Most recent survivor: On January 15, 2019, there was a failed kidnapping attempt perpetrated against a 19 year old man with albinism by the name of Eliya Sambeke Mollel in Ndulele village, Naiyobi Ward, Ngorongoro District in the Arusha Region of Tanzania. At 4:00 PM on that day Eliya was grazing cattle under the scorching sun when 2 strangers gave chase with obvious intentions to harm him.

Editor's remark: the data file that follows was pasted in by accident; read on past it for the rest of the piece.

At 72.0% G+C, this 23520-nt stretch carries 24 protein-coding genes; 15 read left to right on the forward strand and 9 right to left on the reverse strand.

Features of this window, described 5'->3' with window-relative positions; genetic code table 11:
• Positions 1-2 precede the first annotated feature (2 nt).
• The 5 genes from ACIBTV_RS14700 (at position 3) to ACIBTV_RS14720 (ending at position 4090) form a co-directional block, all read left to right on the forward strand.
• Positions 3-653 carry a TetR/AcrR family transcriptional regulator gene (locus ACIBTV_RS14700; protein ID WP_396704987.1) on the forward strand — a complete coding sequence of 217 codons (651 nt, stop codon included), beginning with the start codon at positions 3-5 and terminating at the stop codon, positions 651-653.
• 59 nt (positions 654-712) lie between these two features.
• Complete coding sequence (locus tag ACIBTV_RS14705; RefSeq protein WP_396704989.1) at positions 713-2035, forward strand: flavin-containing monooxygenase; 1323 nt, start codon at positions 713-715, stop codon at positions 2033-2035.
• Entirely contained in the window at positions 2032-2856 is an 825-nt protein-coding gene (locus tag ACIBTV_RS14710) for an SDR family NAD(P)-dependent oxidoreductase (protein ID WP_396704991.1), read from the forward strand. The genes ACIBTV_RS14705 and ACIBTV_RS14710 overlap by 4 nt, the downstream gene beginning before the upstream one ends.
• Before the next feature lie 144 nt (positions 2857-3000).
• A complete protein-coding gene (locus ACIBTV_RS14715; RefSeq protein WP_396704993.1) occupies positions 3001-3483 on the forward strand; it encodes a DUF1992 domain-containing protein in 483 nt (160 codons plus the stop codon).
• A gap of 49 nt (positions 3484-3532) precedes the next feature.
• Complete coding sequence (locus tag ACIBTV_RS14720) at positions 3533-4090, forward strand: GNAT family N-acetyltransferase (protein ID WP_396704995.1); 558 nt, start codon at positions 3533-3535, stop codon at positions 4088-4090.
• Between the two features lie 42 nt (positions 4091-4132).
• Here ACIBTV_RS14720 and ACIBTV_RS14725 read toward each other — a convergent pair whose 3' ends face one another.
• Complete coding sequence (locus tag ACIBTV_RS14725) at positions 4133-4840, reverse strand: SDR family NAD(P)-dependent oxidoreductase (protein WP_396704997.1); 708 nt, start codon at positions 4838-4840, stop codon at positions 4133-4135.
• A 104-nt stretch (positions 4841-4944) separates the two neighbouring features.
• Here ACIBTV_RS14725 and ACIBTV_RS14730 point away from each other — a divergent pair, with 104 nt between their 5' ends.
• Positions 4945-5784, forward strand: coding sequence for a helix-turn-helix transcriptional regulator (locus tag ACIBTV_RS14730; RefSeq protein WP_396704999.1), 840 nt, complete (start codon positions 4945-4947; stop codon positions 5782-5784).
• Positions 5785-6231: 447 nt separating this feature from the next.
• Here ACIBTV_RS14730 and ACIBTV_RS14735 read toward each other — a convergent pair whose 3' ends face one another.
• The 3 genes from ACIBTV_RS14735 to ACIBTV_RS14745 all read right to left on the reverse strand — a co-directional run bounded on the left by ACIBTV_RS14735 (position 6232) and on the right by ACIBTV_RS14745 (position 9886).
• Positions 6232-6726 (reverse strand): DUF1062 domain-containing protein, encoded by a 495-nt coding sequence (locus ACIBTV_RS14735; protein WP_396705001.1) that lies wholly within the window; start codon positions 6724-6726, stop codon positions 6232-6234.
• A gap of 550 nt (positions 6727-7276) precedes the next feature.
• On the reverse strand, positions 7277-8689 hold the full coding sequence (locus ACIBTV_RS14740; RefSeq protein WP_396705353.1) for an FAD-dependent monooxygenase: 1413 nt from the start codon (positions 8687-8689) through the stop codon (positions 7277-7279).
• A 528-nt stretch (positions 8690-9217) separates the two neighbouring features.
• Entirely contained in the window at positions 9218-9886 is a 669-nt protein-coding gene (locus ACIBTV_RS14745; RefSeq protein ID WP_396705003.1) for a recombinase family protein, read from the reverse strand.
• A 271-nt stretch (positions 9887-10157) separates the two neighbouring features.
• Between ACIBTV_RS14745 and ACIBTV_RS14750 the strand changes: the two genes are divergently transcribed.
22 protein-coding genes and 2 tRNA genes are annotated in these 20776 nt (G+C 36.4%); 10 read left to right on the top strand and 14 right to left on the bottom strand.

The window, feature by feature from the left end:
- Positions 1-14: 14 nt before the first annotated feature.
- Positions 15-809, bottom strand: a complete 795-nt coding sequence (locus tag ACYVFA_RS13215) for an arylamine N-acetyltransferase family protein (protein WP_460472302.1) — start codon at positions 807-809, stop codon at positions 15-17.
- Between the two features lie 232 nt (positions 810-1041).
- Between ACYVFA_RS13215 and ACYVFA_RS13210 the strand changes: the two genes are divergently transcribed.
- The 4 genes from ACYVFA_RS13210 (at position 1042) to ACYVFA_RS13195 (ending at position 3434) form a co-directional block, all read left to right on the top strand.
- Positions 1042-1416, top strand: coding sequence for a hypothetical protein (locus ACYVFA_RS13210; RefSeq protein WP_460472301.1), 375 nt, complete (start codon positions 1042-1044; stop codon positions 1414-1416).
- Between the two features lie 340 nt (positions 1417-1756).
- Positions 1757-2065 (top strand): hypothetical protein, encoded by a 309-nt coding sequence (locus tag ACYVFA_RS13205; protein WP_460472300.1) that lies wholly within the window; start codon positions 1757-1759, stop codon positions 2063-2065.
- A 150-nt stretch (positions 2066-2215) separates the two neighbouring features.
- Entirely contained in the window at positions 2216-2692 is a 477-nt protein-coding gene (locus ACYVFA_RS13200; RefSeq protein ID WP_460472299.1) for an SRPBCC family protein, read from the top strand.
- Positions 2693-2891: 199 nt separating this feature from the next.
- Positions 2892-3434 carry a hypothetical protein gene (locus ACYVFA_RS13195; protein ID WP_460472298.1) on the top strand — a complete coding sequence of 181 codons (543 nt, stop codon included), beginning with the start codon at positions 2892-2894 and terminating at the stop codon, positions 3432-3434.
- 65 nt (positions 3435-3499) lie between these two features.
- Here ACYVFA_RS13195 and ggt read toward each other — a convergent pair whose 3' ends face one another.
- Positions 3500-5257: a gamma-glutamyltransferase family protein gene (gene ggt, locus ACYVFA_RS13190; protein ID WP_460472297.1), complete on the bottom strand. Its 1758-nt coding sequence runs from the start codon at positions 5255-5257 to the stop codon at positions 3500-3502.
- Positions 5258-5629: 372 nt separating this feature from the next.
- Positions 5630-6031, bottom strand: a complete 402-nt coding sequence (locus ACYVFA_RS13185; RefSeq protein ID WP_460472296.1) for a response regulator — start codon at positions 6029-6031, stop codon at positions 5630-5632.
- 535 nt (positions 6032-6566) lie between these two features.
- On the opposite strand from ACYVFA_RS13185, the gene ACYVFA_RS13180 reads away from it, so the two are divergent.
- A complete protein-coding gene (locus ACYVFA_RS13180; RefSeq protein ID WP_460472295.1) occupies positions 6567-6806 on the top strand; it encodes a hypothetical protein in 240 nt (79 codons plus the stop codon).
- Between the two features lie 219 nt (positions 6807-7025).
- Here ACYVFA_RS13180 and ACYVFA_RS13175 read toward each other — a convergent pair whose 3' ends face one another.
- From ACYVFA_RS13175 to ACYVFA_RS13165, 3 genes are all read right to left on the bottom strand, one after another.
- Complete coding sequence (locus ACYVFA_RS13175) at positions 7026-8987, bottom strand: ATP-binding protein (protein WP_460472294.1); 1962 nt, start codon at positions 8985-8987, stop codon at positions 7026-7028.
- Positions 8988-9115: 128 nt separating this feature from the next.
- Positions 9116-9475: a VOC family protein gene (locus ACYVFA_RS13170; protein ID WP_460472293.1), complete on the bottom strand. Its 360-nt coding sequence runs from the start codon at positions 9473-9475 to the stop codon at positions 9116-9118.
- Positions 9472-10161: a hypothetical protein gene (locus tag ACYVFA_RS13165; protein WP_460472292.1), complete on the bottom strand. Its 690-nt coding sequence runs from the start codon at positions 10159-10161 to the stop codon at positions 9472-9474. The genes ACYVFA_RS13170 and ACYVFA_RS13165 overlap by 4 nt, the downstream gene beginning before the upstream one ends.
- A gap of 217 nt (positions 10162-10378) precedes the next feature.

Fortunately he was able to outrun them and hide. When he finally made his way home and inform his mother, she told him to prepare for a trip to Loliondo District to seek help. They woke early the following morning and walked over 50 kilometers to the village of Ngaraselo where they caught the nearest coach to Loliondo. Eliya is part of a Maasai family where his father, Sambeke Mollel, has 19 children from 4 wives. Eliya is the only one with albinism. While his mother loves him, his father has rejected him and forbidden his mother to help in any way. In addition to the rejection, his father attempted to attack him with a machete and told his mother he would do the same to her if she got involved. While Eliya is not loved, welcome or safe in his own home, he is safer now that he has been brought to Loliondo Town Council by his mother to meet the Social Welfare Officer. He was given sanctuary by a Good Samaritan more than 300 kilometers from his home. Elia told UTSS that if he goes back to school he will make sure he passes all of his exams because he wants to become a doctor. He is ready to go back to school and hopes to attend a special program at a school in Kilimanjaro where older students like him are accommodated in completing their education prior to university. At the time of this report the two unknown criminals were still at large but the following people are aware of the attack and planning to investigate; OC CID Ngorongoro Superintendent of Police (SP) Mathayo – 0784912330/0768056462; Assistant Inspector of Police Samweli Kichambati Ngorongoro – 0689976325/0754801554; and Police Officer Daniel Shija Ngorongoro Conservation – 0758714671. (Source: On January 19, 2019, UTSS was notified about this attack by the Ngorongoro District Social Welfare Officer – SWO and the Police in Ngorongoro District. Our First Response Team visited the scene of the crime from January 23 – 26, 2019, and interviewed the SWO in Ngorongoro as well as the Police in Ngorongoro, the Ndulele Village Chairperson, and the Naiyobi Village Executive Officer – VEO and Ward Executive Officer – WEO)